Nor is this aspect of the DSM’s identity an accident.  In 1952, when the first DSM was published, I don’t think it would be an exaggeration to say that psychiatry was a laughing stock among medical specialties.  As the latter increasingly aligned themselves conceptually and practically with science, psychiatry wallowed in the decidedly unscientific notions of psychoanalytic theory and the brutal unvalidated “treatments” of the asylums.

Psychiatry desperately needed to get its act together and establish that it was a real medical specialty.  It is arguable that this may have been a secondary agenda in 1952, but by 1968 – the year DSM-II was published – this aspect had become more urgent.  There were two reasons for this.  Firstly, the pharmaceuticals were coming on stream, and psychiatrists needed bona fide illnesses for which to prescribe these products.  Secondly, behavior therapy was experiencing a great deal of success in the mental hospitals, especially with the more “challenging” cases, and was beginning to pose a significant challenge to psychiatric hegemony.  By unequivocally medicalizing the presenting problems, psychiatry legitimized the widespread drugging of its clients, re-established its supremacy, and at the same time marginalized and subordinated behavior therapy.

The notion that all problem behaviors and emotions are illnesses is a spurious and unproven assumption, but it is an assumption that has served psychiatry (and incidentally their pharmaceutical allies) well for over four decades.

And that is why there has been so much controversy surrounding the publication of DSM-5.  The negative press has arisen, not because there is anything strikingly new or different about DSM-5.  The criticism stems rather from the fact that it is just more of the same.  It’s the same lie being trotted out:  that depression, misbehavior, mania, disruptiveness, temper tantrums, anxiety, etc., are real illnesses – just like diabetes.  And that this lie is still being promoted despite four decades of failed research looking for the biological etiologies that would save this sorry theory.

In the meantime, the concept of mental illness is just another spurious assumption which would have been scrapped long ago but for the fact that it serves the interests of psychiatrists and their pharmaceutical allies.

The IoP conference could have addressed this – the central issue of the debate.  And Sir Simon could have written about this.  But instead, the matter was ignored.


Instead, Sir Simon wrote about the fact that the number of diagnoses has been quietly increasing, but that thankfully DSM-5 has reversed this trend.  Does he seriously imagine that fewer people will be assigned psychiatric “diagnoses” under DSM-5 than under DSM-IV?

Sir Simon also concedes that there has occurred what he calls “psychiatric mission creep” – “the medicalization of the normal, the eccentric and the odd.”  Bravo!  But it’s still not the main issue.  Medicalizing severe problems is just as spurious as medicalizing trivial problems.

Sir Simon goes on to reassure us that:  “Concerns that the DSM-5 would continue in the inexorable march of medicalization by adding grief and bereavement to the list of human emotions that now required treatment were misplaced.”  I find myself at a loss as to how he can possibly know that.  Grief and bereavement are already being widely medicalized under DSM-IV, and this trend is almost certain to expand, given the specific easing of criteria in DSM-5.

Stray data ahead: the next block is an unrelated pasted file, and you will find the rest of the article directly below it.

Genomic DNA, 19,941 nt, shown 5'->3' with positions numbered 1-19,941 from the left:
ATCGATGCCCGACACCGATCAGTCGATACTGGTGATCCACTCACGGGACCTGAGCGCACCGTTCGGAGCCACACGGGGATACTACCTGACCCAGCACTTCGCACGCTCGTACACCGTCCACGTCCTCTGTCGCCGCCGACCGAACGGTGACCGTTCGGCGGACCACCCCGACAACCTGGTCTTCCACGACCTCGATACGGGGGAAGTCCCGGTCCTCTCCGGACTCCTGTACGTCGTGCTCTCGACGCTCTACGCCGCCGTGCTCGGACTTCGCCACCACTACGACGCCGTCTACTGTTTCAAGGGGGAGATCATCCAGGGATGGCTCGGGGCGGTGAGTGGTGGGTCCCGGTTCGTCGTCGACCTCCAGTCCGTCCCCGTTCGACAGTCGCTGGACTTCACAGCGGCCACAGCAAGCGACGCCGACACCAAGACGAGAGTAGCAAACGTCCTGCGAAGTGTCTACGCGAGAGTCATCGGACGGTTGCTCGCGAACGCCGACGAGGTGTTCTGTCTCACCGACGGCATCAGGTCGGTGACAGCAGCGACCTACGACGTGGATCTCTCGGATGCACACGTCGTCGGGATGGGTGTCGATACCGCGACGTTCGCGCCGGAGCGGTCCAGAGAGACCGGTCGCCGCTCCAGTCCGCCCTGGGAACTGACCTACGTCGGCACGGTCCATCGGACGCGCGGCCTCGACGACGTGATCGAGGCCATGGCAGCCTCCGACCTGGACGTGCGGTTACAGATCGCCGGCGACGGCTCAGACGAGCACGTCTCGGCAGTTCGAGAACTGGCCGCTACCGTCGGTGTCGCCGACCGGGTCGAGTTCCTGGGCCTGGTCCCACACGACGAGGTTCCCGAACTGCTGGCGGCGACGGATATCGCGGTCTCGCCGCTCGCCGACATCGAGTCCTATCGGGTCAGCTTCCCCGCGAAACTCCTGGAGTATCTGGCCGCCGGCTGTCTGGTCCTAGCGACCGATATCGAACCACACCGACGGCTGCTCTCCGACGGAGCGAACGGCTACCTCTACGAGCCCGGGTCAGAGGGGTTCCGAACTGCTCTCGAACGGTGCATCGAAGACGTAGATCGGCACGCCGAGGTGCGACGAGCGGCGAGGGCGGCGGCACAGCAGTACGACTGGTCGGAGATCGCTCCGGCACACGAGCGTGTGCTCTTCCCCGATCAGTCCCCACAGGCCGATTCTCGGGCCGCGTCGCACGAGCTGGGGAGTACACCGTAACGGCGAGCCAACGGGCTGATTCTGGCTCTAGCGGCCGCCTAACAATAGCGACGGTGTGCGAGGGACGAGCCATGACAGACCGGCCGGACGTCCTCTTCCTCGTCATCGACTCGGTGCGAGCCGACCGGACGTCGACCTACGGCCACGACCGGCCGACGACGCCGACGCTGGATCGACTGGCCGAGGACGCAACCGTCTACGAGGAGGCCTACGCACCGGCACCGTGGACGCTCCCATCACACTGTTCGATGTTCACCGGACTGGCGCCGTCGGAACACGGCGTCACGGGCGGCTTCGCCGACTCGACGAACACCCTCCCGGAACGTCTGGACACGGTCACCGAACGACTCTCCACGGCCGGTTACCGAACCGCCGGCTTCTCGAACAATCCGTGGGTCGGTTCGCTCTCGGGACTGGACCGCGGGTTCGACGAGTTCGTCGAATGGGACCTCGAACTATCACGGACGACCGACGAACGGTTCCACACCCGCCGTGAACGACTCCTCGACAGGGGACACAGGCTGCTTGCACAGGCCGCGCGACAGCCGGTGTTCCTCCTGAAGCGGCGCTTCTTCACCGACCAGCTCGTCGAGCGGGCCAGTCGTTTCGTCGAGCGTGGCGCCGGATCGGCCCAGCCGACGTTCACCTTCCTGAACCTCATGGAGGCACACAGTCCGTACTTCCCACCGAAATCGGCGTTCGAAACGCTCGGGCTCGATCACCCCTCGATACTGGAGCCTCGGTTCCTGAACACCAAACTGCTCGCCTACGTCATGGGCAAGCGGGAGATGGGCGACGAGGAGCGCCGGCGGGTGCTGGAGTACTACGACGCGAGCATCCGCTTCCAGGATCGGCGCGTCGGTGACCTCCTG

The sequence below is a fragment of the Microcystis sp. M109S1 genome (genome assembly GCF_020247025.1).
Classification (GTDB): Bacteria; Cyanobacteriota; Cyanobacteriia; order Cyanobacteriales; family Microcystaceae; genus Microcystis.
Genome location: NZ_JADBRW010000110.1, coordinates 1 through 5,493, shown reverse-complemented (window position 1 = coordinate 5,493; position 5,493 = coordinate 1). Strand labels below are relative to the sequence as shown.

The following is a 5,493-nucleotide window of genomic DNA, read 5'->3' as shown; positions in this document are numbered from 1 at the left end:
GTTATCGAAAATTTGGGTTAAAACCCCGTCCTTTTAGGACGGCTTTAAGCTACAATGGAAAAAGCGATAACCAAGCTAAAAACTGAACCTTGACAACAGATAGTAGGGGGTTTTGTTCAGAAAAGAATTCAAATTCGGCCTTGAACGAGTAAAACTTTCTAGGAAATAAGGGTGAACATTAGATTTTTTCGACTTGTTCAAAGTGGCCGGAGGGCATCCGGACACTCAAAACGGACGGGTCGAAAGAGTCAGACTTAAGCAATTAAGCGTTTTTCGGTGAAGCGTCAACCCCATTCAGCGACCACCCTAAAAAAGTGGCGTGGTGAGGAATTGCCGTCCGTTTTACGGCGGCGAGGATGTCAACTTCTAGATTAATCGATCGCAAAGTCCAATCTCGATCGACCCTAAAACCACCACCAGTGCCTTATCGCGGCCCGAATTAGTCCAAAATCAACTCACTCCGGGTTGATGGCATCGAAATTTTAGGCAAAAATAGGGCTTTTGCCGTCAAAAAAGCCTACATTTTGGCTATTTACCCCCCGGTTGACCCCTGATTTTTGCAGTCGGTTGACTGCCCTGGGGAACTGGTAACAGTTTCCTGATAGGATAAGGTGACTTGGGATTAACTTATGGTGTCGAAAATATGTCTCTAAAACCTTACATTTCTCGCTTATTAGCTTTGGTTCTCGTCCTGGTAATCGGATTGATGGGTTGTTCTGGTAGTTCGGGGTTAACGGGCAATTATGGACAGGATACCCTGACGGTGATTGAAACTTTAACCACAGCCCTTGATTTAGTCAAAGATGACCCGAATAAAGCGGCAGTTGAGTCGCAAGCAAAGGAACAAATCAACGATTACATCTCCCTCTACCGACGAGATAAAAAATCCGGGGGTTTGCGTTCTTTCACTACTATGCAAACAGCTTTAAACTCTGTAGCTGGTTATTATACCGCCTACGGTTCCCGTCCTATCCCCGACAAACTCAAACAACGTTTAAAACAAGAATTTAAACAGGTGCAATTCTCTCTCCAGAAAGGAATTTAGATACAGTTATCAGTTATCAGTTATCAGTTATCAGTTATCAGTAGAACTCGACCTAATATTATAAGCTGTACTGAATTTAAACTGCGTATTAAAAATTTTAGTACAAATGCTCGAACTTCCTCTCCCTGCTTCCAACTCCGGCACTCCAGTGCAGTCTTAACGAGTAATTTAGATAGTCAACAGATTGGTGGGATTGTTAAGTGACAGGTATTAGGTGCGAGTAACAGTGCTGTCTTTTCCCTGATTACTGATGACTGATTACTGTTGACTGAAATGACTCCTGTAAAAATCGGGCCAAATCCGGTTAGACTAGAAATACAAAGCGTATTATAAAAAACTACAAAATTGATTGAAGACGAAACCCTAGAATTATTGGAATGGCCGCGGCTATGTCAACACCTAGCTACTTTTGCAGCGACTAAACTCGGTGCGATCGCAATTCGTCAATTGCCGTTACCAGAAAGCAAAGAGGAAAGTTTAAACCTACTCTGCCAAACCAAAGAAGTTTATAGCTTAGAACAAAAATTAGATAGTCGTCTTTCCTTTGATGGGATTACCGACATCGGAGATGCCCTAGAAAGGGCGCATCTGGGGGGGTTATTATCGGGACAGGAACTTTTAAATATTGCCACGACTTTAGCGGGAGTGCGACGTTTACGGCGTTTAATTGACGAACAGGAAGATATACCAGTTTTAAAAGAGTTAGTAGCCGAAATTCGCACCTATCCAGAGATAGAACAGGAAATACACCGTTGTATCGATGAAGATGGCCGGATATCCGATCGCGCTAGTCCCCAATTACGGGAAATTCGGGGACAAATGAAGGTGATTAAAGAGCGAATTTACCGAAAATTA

Continuing on the topic of diagnostic expansion, Sir Simon writes:

“For most psychiatrists, claims that we are embarked on emotional world domination, seeking to extend our boundaries, populations and wallets further and further sounds hollow and frankly laughable when most face the most stringent cuts to services in a lifetime.”

This quote warrants some scrutiny.  What Sir Simon is saying here is:

1.  Our critics contend that we are pursuing emotional world domination.  Ha, ha.

This is essentially an attempt to ridicule the opposition.  Addressing our concerns openly and honestly would have been more productive.

2.  The opposition say that we are seeking to extend our boundaries, populations, and wallets.

Psychiatrists have been, are, and apparently plan to continue extending their boundaries, populations, and wallets.  And, with the help of pharma dollars, have been remarkably successful in these areas.  Juxtaposing this statement with the world domination quip is a standard spin doctor trick, well-known to politicians.

3.  The contentions of our opponents are hollow and laughable, because … get this … because our budgets are being cut due to governmental finance restrictions.

The fiscal restraints or otherwise of governments have no bearing on whether or not psychiatry has been pursuing an expansionist agenda.  In fact, the psychiatry-pharma alliance has been consistently and successfully pursuing an expansionist agenda for the past 40 years, regardless of the state of the public coffers.


Sir Simon laments the fact that the media, “fired up” by DSM-5, are “dominated by a radical critique, questioning the legitimacy of psychiatry.”

Note the terms “fired up” and “radical”.  Instead of responding in a rational and considered way to our criticisms, he’s attempting to portray us as revolutionary hotheads.  And we have the audacity to question the legitimacy of psychiatry!  Imagine!